This means they are used to playing later than most teams. They surely are prepared for every situation a team will face. This contributes to their seemingly malaise through the first few months of the season. The annual rodeo roadtrip is a great bonding time for the team, as that tends to signal the alarm to turn up the urgency.
Besides that, the heart and soul of the team has either won championships (Duncan, Parker, Manu, Pop) or have been at that level (McDyess, Jefferson). There is a familiarity that will not allow them to panic and fuel their drive to the top of the NBA world. Again.
Offense: The Halfcourt Clinic
Pick and Rolls, motion and backaction, swinging passes (and the defense) from side-to-side, post-ups, isos, etc. If there is an offensive scheme that leads to winning basketball, the Spurs utilize it.
Whether one wants to see McDyess hitting his jumpers, Manu beating the shot clock, Parker penetrating for teardrops or Duncan banking in post shots, the Spurs have as diversified offense as there is in the league. Few teams can exhaust a defense in such a myriad of ways like San Antonio.
When it gets down to winning time, no other coach is as adept at getting a good shot off like Pop. Maybe only his mentor, Larry Brown, is in the smae breath when it comes down to getting his players the shots he wants or needs them to take.
Pop will literally use the regular season as an extended scrimmage at times, allowing different players ot be put in situations that allow them to be a variable in his extensive strategizing options. Remember when the Spurs beat the Suns in Phoenix on Christmas when seemingly the fifth option, Roger Mason hit the game-winning three pointer out of the break? Luck? No, the design of the premier offensive play caller.
The Last Roundup?
The rumor mill is working overtime in anticipation of the 2011 free agency period already. Tony Parker is on his way to New York, or other destinations that may benefit both he and his actress spouse. Let's say that is true.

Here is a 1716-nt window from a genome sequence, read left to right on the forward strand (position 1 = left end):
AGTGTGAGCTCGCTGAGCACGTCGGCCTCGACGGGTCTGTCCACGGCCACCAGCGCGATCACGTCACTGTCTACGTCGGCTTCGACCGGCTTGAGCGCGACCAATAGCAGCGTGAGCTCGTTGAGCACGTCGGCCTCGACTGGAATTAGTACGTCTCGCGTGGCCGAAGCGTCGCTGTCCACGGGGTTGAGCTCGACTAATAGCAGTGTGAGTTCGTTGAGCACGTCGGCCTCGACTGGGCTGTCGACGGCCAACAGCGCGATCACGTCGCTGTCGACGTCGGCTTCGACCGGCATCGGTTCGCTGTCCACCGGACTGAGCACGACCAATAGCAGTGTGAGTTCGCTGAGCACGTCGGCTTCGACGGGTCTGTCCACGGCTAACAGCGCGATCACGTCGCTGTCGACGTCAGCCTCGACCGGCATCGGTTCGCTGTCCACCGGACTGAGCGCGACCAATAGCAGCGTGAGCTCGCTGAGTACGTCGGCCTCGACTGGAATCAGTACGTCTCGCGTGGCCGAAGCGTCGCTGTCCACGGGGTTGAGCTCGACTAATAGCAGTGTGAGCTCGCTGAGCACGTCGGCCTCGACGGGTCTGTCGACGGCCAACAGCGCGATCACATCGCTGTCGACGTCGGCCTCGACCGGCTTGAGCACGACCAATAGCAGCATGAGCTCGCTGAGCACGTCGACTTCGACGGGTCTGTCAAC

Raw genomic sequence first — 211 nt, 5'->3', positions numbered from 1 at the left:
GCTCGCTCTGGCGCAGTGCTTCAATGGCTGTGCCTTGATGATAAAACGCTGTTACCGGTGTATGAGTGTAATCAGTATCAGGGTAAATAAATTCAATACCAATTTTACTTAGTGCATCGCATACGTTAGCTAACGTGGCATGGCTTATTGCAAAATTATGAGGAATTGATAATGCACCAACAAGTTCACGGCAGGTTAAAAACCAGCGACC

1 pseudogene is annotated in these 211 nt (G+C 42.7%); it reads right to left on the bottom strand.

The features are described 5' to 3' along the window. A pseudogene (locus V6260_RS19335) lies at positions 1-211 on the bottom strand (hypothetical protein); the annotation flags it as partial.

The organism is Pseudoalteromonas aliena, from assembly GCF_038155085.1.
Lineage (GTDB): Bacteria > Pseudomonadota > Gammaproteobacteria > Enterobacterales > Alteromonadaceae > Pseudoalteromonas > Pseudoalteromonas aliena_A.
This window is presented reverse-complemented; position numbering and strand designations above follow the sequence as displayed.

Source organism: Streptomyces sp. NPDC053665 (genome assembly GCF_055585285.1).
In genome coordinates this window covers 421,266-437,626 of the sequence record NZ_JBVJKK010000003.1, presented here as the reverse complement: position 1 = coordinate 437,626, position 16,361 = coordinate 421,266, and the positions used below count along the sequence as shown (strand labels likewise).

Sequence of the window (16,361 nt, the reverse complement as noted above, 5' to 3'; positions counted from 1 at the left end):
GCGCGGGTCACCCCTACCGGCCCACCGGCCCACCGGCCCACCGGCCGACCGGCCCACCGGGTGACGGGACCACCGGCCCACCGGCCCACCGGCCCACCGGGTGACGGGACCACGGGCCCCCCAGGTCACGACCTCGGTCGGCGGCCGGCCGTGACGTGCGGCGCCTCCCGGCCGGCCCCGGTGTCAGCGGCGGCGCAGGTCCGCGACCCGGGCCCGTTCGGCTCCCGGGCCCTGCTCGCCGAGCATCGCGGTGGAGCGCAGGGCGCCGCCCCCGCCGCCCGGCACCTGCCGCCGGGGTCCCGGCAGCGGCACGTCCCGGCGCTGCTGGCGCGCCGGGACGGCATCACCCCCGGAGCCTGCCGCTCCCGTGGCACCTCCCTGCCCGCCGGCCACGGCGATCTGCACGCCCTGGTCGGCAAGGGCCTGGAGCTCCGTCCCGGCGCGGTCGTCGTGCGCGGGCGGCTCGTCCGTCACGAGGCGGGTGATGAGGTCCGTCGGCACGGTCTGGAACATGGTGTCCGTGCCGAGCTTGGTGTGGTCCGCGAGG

No team in the NBA does a better job of shutting out distractions than the Spurs. Being the only team in town means you get all of the headlines and back pages, which can no doubt fray at the team's collective fabric.
In this situation, if this year is the last year that the 3 Amigos ride together, surely Pop and Duncan will call in the guys to make sure that they are ALL focused on the big picture of winning the title for the last time as a group.
I do not want to see TP leave, however, if his mind is set on it, there is nothing anyone can do about it (ask Cleveland ot Toronto about that). The difference is that those teams do not have the leadership from up top that the Spurs do, and can keep the big picture in the sight of all involved.
If it is the last ride, what better way to go out than on top?
I have presented three teams in both the Eastern Conference that can beat the Heat and three from the Western Conference that can beat the Lakers. The difference is that I am confident a team will beat the Heat (2012, maybe), but I would like to see a team beat the Lakers.
With that in mind, I believe that the Spurs are the best candidate for that. They have the experience, athleticism, coach and scheme to give the Lakers their toughest challenge. The Spurs should have no worst than the third seed in the West, which would most likely mean the matchup would not take place until the Conference Finals. As last year showed, seeds mean next to nothing at that stage.
I make no bones about the fact that I love upsets. They are good for sports, they have not yet hurt the NFL. Should these two teams meet, it wil be a cataclysmic clash next spring. After six or seven games, I would like to see the Spurs on top. It can happen. Stranger things have happened, and they can make it happen.
Next week for all of those diehard Miami fans (i think that bandwagon has just collapsed), I will do a projected matchup for them with the Lakers. See you then. After that, you will see my work in the section for America's game... the NFL.